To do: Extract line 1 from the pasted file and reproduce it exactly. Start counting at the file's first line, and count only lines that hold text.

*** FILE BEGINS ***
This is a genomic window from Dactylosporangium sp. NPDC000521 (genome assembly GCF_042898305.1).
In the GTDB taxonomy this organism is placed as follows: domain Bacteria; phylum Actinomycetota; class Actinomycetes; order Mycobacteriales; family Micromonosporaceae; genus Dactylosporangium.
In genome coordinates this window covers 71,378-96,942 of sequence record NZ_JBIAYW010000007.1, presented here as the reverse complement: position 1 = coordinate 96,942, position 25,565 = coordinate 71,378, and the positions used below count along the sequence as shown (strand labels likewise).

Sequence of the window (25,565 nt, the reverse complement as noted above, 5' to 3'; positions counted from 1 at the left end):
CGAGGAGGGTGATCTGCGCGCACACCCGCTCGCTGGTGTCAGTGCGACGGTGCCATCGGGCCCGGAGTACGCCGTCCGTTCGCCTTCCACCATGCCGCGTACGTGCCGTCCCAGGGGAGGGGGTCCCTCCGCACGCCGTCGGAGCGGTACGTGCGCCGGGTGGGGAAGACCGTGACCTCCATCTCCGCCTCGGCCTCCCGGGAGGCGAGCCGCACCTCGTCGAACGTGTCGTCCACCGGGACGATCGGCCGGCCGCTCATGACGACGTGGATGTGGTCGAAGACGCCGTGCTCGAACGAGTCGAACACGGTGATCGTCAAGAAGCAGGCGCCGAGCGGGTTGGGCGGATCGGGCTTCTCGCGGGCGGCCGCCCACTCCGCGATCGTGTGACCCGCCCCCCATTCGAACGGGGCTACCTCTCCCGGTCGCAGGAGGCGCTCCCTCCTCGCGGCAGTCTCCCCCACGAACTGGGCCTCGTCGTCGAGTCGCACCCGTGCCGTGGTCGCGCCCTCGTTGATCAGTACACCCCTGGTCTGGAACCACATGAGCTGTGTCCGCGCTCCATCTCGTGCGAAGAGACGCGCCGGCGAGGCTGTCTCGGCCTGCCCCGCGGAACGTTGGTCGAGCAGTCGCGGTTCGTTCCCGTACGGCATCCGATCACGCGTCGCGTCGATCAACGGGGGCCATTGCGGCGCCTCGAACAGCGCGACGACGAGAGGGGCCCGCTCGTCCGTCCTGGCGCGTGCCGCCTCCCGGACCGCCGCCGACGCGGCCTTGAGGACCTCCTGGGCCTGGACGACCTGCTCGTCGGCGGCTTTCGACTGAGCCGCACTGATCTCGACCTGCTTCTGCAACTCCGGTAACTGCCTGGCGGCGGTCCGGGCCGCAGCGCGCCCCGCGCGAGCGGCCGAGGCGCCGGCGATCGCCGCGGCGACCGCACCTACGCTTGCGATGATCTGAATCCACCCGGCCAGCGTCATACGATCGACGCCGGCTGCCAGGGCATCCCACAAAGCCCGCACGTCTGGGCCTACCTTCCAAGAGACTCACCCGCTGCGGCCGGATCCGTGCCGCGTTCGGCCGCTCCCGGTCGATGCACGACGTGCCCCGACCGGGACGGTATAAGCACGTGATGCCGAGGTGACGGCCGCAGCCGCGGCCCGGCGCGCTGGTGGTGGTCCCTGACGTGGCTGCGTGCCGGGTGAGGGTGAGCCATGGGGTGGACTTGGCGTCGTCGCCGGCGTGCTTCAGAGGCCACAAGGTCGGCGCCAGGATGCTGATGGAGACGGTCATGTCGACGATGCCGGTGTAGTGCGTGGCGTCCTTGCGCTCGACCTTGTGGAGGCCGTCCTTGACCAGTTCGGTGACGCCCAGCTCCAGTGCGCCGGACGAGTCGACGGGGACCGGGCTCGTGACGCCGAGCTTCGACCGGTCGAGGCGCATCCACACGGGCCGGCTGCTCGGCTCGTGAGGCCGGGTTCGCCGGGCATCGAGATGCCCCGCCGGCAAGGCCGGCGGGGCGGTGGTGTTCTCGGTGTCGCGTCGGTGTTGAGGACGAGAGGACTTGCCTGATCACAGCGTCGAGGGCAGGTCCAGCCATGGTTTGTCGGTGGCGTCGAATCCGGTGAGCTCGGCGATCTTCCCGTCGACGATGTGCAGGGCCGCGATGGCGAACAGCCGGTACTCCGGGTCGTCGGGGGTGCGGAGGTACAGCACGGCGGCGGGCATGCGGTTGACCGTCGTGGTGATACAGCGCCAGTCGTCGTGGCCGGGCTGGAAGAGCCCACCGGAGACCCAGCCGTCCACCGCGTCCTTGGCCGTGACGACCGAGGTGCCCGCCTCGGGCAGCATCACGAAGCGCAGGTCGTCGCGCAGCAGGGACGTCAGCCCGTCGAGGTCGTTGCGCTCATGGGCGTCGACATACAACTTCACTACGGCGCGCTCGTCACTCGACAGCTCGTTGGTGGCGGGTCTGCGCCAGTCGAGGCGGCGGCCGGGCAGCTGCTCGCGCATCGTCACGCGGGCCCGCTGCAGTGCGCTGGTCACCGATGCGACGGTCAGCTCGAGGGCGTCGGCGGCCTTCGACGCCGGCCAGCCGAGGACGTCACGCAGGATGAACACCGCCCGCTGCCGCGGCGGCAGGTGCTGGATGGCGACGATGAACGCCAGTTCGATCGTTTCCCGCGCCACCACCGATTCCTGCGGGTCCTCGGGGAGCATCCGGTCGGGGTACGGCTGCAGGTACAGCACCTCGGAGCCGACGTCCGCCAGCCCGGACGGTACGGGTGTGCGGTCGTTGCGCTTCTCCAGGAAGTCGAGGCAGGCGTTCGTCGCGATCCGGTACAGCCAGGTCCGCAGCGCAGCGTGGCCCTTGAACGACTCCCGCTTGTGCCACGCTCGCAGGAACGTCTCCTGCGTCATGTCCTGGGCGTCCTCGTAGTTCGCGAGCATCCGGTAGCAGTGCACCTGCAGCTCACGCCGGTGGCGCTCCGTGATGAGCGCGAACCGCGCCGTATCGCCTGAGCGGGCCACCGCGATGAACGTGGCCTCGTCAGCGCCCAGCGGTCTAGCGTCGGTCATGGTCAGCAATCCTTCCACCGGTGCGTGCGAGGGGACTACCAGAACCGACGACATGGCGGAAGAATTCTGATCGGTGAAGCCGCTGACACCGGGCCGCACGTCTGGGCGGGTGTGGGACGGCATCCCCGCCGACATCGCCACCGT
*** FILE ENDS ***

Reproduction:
This is a genomic window from Dactylosporangium sp. NPDC000521 (genome assembly GCF_042898305.1).